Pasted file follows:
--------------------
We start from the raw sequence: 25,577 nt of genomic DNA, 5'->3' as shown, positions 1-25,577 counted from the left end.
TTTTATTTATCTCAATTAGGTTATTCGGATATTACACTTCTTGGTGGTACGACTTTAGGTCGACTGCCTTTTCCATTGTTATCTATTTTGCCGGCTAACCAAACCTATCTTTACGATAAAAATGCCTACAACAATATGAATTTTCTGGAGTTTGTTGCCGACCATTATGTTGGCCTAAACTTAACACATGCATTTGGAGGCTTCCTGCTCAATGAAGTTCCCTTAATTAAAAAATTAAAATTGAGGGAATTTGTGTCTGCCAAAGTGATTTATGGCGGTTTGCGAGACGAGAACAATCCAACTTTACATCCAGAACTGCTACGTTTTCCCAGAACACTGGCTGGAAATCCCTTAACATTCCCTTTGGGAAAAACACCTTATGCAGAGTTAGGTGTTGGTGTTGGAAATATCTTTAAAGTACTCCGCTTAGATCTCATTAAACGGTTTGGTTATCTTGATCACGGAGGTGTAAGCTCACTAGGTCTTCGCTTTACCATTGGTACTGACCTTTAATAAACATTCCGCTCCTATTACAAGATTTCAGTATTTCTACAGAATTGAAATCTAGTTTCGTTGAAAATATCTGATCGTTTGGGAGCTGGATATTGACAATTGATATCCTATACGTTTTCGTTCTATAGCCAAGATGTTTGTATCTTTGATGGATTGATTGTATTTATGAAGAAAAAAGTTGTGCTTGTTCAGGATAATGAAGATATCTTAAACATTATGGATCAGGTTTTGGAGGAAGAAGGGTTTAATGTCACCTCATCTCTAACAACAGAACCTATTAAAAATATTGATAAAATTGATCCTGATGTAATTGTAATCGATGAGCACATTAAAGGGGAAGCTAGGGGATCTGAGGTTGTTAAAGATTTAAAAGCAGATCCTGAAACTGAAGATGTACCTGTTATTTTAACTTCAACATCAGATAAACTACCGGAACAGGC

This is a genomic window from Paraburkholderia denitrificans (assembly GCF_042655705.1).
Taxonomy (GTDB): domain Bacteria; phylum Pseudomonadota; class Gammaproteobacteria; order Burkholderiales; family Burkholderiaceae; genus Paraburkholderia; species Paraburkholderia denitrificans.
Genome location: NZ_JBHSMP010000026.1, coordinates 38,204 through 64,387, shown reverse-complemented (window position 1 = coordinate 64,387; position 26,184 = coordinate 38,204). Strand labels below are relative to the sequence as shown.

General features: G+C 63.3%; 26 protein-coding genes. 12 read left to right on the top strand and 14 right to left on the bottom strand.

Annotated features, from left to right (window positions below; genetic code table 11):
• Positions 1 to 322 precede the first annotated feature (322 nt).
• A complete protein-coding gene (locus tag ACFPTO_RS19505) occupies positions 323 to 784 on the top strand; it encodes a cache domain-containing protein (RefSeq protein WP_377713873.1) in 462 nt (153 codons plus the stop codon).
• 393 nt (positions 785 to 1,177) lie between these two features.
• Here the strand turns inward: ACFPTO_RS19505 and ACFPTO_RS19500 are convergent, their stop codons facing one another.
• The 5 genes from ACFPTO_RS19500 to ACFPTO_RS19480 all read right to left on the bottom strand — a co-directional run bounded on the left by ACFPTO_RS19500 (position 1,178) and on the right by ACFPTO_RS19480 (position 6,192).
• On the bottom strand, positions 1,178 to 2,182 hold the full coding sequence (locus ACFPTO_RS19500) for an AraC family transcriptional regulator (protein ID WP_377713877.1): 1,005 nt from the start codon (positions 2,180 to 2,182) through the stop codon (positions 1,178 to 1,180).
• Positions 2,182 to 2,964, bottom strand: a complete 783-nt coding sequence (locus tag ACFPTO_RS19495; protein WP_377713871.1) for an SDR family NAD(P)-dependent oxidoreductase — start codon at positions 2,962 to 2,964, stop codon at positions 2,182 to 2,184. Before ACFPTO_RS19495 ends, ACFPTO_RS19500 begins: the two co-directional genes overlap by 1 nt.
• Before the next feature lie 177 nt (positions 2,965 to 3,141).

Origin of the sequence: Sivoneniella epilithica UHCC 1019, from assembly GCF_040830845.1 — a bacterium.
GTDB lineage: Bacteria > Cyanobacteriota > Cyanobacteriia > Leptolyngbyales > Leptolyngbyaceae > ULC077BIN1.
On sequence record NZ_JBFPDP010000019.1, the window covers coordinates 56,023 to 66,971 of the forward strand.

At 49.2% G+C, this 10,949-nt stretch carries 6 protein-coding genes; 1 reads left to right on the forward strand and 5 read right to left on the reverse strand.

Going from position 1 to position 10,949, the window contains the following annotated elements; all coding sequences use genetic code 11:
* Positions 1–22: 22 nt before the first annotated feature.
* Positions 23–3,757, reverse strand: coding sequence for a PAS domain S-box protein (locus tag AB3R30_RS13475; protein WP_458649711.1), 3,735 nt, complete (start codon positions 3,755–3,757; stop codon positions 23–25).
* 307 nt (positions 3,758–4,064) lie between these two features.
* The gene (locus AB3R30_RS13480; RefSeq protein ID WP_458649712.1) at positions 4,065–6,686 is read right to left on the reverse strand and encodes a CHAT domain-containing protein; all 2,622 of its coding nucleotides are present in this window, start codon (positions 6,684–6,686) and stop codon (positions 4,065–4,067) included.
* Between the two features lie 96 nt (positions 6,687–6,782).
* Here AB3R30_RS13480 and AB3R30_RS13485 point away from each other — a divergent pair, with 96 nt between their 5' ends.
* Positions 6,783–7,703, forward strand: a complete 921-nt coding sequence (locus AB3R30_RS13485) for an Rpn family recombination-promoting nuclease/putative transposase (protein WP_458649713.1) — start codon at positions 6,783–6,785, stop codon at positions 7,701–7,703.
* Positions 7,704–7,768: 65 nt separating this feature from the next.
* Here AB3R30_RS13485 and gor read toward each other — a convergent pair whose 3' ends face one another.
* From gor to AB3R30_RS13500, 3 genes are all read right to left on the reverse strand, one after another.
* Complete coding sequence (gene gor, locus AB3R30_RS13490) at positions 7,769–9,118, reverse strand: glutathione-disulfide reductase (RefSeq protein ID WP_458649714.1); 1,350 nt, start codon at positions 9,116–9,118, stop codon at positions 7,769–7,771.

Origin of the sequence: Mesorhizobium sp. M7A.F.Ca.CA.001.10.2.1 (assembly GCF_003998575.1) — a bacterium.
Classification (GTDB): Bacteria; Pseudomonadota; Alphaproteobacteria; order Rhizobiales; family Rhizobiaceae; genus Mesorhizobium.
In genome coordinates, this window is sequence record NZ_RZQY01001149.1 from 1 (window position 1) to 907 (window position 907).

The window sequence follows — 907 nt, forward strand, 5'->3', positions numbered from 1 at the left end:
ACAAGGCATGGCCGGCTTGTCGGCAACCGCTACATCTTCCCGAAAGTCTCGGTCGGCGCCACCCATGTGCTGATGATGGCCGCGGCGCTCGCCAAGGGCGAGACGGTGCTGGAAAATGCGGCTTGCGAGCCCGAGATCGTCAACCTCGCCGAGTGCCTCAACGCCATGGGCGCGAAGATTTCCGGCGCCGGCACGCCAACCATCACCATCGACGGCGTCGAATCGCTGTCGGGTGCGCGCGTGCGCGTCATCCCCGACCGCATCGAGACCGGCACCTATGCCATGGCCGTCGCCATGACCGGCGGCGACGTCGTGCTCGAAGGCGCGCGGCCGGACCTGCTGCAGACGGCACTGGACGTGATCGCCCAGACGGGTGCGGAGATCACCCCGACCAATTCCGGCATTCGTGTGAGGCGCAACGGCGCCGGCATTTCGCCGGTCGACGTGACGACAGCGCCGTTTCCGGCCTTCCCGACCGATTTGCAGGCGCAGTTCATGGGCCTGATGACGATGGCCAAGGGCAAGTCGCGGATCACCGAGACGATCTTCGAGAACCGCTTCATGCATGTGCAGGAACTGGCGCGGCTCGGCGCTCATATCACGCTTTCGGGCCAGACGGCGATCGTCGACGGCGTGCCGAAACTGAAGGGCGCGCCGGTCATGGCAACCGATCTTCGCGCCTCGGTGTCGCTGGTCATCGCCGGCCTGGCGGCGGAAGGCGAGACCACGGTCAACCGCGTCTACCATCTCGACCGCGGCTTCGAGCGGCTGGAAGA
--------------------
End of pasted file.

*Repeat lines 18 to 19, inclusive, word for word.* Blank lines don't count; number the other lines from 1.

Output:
On sequence record NZ_JBFPDP010000019.1, the window covers coordinates 56,023 to 66,971 of the forward strand.

At 49.2% G+C, this 10,949-nt stretch carries 6 protein-coding genes; 1 reads left to right on the forward strand and 5 read right to left on the reverse strand.